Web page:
Bernanke’s first presentation before Congress as Fed Chair indicated that interest rates may need to go higher.
The WSJ provided some analysis of his remarks before congress today Bernanke Sticks to Fed Line, But Offers Some New Hints [WSJ].
Some cooling of the housing market is to be expected and would not be inconsistent with continued solid growth of overall economic activity. However, given the substantial gains in house prices and the high levels of home construction activity over the past several years, prices and construction could decelerate more rapidly than currently seems likely. Slower growth in home equity, in turn, might lead households to boost their saving and trim their spending relative to current income by more than is now anticipated. To some extent, sizable increases in household wealth, as well as low interest rates, have contributed in recent years to the low level of personal saving. … Over the next few years, saving relative to income is likely to rise somewhat from its recent low level.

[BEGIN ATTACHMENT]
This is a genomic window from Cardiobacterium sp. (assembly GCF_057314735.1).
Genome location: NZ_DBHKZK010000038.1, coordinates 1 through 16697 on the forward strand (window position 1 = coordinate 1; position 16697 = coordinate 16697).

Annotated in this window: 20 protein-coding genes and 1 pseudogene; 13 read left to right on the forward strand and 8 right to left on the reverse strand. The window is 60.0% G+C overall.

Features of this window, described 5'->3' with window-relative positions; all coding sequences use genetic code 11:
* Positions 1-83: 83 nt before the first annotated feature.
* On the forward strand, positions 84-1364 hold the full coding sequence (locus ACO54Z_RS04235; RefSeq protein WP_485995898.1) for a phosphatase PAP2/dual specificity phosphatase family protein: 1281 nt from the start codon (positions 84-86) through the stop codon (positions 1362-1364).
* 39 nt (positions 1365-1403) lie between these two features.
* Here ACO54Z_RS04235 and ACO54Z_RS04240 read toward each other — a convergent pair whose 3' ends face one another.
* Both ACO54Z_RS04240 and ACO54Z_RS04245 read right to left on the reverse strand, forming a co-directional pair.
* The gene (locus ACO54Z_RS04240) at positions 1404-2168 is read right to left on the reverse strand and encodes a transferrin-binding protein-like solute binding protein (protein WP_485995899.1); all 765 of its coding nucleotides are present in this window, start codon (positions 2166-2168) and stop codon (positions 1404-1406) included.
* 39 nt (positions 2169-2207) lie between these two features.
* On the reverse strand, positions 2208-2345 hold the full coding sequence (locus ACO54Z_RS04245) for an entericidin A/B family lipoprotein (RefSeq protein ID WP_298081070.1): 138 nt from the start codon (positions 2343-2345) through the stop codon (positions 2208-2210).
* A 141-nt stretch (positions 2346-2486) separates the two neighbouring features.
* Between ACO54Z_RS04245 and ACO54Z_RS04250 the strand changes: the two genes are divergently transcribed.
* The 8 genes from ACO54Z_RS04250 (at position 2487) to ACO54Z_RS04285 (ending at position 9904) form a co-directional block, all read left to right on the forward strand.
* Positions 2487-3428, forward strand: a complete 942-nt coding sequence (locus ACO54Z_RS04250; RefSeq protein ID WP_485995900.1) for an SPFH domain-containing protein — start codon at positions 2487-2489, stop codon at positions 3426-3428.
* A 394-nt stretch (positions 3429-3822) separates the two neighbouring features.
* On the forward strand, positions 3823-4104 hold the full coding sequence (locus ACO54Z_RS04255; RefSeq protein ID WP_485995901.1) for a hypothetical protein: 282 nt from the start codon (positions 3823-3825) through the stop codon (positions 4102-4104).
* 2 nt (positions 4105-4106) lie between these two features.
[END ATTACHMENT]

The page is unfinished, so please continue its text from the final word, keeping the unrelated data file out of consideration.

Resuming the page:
For a good post on his speech, go to econobrowser
Bernanke basically indicated that he will continue to be an inflation hawk and may have to reign in a strengthening economy. He will watch over housing carefully, but it sounds like a few more rate increases are in store for us, which will likely mean slightly higher mortgage rates. There had been some speculation that the fed was done with its poloicy of measured growth. If the economy is indeed growing and getting stronger, then the Fed will raise rates to stem inflation, housing values may be impacted by rising mortgage rates and consumer spending could slow sharply, perhaps forcing the Fed to drop rates at a later date.
In Bernanke takes the stage [Chicago Tribune], the reporter indicated that “Bernanke wound up defending Greenspan] for recent speeches the former Fed chief has made on economics in Tokyo and New York for a speaking fee reported to be as high as $125,000. In one instance, Greenspan’s reported remarks showing concern over the housing market had a brief impact on financial markets.”